Places: Nizhny Novgorod

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The Trade Union Sports Palace in Nizhny Novgorod, shortly after its opening in 1965. (Image Source)

Herewith we begin a new series at this blog!  We’ll be taking a look at the history and current state of hockey in various places across the landscape of Russia (and neighbouring countries), more or less chosen at random, and we start off today with a post about the city of Nizhny Novgorod.  These “Places” pieces will be published on an irregular sort of basis, intermingled with other sorts of posts.

Roughly 400 kilometres east of Moscow, roughly halfway between the Russia’s capital and the city of Kazan, we find Nizhny Novgorod.  Founded in the 13th-century to take guard the confluence of the Oka and Volga rivers, Nizhny Novgorod is now the fifth-largest city in Russia, with about 1.25 million inhabitants.   And, while the city’s hockey teams have never been among the giants of the game (at least on the men’s side, as we shall see), Nizhny Novgorod’s hockey history is far from undistinguished.  How so?  Read on!

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Finnish forward Jarkko Immonen, one of the key parts of the Torpedo Nizhny Novgorod team in 2014-15. (Image Source)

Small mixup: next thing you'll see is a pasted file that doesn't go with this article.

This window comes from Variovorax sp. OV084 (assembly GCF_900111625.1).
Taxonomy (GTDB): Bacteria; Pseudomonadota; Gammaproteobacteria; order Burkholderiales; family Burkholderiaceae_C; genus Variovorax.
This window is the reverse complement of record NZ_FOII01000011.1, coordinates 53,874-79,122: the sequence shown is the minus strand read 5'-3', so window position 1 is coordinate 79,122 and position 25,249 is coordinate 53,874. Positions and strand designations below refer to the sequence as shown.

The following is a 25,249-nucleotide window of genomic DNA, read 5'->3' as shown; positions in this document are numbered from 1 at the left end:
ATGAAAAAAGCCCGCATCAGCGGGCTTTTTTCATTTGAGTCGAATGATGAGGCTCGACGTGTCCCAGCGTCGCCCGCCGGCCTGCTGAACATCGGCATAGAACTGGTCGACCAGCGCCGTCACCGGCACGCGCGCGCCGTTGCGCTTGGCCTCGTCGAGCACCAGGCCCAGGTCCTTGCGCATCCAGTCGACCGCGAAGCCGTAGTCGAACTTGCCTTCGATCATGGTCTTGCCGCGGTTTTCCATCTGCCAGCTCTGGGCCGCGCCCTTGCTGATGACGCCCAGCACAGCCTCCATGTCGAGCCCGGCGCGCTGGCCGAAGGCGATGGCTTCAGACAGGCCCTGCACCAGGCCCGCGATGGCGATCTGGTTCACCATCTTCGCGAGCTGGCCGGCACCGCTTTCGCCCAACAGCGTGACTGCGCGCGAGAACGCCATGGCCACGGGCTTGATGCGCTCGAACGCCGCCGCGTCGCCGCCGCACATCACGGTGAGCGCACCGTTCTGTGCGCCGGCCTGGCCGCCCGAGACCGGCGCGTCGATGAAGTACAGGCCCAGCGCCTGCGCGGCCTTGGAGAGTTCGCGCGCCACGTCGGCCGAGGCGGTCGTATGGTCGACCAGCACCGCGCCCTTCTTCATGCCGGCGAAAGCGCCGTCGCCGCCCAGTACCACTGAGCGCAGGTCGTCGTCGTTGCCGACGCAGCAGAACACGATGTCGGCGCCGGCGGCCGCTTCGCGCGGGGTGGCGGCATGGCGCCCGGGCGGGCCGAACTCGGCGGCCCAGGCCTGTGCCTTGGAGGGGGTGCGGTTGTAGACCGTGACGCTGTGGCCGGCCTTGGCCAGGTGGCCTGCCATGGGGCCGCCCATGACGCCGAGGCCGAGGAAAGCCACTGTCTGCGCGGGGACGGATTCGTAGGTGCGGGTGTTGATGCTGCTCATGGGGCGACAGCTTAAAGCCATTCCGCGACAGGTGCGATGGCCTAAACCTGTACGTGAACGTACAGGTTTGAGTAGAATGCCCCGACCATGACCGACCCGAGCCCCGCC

Nizhny Novgorod’s first hockey team was Torpedo, founded on December 25th, 1946, when the city was known as Gorky (named after the famous locally-born author Maxim — the name change stood between 1932 and 1990).  The club, which was made up of workers at a local car factory, joined the second division of the national championship the following season.  It would later be joined by other lower-division contestants, with names like Dynamo Gorky and Polet Gorky turning up in the records over the years.  However, Torpedo remained, and remains, the city’s biggest team.  After ascending to the top division of the Soviet Championship early in the 1950s, the club established itself as a solid competitor.  A star player soon emerged in the person of forward Robert Sakharovsky, who led the USSR in goals in the 1959-60 season with 36, eight more than his team-mate Igor Shichkov in second place.  Even better was to come the following season, when Torpedo finished second overall, becoming the first non-Moscow-based team to finish in the top three.  That in fact remained the high-water mark for teams from outside the capital until 1988, when Dinamo Riga matched it with a silver medal finish of their own.